The HTML code below shows how to add divs and spans. Note that the HTML code references an external CSS style sheet. Make sure you make a CSS file and give it the same name as the reference in the HTML file. The CSS file in this example is called stylesheet.css.

    <!DOCTYPE html>
    <html>
    <head>
     <title>Div and Span</title>
     <meta charset="utf-8"/>
     <link rel="stylesheet" href="resources/stylesheet3.css" type="text/css"/>
    </head>
     
    <body>
     <div>
     <h1>This is a heading</h1>
     <p>This <span>is a</span> paragraph</p>
     </div>
    </body>
     
    </html>

    The CSS code below shows how to specify the width and height of a div and how to add borders and background colours to divs, and text colour, decorations, and background colours to spans.

    div{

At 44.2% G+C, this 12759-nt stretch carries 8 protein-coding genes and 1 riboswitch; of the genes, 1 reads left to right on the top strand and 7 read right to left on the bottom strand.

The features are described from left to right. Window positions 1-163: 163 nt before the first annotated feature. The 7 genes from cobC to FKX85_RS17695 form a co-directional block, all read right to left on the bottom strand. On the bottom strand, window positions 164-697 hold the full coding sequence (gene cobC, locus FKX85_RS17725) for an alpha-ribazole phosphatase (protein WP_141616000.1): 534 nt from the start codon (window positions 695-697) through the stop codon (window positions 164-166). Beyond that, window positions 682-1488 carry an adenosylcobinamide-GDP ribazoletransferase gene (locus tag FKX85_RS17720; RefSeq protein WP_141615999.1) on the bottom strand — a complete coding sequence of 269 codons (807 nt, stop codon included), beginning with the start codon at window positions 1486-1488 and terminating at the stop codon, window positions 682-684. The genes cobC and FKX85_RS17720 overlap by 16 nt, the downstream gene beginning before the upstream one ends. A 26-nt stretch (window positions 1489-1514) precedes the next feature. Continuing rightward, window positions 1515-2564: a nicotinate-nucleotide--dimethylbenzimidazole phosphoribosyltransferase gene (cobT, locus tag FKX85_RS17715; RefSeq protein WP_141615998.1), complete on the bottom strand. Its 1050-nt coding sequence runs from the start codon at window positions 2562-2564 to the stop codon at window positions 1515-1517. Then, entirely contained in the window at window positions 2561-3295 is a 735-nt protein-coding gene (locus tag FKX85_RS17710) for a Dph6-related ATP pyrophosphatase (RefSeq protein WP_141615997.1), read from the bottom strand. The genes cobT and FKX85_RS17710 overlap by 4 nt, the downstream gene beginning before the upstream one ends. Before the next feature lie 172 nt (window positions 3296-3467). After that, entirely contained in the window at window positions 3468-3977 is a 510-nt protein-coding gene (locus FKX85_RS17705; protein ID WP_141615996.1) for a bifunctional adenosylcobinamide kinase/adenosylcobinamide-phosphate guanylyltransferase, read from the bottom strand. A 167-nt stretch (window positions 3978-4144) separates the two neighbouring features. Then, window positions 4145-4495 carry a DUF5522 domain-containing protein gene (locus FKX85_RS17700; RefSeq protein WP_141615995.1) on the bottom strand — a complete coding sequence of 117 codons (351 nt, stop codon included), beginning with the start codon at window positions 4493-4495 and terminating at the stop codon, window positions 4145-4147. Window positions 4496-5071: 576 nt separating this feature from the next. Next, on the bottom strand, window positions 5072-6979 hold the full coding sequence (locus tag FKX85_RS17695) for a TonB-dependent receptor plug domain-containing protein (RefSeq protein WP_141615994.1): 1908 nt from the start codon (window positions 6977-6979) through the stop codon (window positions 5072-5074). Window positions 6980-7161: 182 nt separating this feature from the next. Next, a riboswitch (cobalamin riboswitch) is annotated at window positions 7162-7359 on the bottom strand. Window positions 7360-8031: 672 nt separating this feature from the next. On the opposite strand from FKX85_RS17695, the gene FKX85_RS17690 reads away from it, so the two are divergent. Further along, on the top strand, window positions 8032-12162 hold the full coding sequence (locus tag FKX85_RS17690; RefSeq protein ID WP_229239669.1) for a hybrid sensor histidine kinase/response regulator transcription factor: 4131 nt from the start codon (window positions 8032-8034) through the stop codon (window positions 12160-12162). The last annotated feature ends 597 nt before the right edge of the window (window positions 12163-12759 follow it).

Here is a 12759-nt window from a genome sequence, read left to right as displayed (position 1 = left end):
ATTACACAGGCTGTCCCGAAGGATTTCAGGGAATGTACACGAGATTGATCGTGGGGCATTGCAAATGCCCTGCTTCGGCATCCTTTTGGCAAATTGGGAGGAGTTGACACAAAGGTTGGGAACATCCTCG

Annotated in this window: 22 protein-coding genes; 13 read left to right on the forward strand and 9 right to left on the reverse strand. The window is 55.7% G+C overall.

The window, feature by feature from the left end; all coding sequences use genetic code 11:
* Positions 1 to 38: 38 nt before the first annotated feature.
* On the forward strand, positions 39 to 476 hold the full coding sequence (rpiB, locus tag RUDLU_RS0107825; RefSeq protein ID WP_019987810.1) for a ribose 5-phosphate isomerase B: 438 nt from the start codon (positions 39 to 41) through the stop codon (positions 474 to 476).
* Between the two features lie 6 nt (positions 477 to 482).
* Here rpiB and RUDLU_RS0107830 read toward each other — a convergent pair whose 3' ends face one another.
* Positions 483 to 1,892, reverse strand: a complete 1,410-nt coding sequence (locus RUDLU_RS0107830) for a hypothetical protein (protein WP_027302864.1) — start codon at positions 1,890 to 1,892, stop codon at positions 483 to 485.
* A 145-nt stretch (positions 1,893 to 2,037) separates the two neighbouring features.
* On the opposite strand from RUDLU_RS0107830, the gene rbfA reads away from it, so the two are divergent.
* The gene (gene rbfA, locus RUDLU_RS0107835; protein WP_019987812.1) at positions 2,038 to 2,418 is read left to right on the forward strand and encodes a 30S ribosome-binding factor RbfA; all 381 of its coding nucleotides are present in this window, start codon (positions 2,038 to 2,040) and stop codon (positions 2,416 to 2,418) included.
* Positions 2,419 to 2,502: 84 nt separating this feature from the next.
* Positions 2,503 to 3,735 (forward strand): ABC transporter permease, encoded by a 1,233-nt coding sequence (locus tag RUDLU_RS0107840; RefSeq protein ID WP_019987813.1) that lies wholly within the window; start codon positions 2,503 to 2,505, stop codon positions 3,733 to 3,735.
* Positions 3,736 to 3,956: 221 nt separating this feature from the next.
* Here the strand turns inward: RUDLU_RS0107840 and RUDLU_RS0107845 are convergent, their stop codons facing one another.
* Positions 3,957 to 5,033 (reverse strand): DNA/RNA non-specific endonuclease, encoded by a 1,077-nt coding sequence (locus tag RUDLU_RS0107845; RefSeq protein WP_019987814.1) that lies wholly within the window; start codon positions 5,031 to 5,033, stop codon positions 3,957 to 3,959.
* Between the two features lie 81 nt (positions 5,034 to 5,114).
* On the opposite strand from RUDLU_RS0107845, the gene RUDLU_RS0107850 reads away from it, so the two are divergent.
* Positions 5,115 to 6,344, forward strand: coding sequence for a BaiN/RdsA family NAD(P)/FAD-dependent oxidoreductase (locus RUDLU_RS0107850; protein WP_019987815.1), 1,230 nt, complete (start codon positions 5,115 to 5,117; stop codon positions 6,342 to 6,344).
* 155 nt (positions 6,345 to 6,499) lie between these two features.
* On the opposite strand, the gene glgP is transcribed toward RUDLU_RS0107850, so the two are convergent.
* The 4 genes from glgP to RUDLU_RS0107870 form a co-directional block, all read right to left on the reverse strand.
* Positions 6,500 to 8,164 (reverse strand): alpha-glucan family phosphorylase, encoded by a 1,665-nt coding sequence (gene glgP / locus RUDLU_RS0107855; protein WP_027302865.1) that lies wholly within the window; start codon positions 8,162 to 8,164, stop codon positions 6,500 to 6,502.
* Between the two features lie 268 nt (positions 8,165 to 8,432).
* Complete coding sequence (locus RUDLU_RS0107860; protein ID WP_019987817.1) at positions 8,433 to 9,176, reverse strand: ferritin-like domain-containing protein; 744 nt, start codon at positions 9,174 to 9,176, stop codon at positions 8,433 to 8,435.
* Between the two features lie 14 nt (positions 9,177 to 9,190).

border:2px solid #00FF00; /* green */
     background-color:#FFFF00; /* yellow */
     width: 400px;
     heigth: 200px;
    }
    span{
     color:#2E64FE; /* blue */
     background-color:#FFFFFF; /* white */
     text-decoration:underline;
    }

    The box model and margins

    In the previous tutorials, we looked at the box model and how to add padding and borders to elements. In this tutorial, we will look at how to specify margins around boxes. Remember, padding is the transparent space around the content, borders go around the padding and content, and the margin is the transparent space around the outside of the border.

    You can use CSS code to add a margin to any element on your webpage. For example, if you want some space around a heading of h1 size you could add the code margin: 2px; to the h1 selector in your CSS code to add two pixels of space around a h1 heading. You can also be more specific eg. margin-left: 2px; if you only wanted margin spacing on the left side of an element.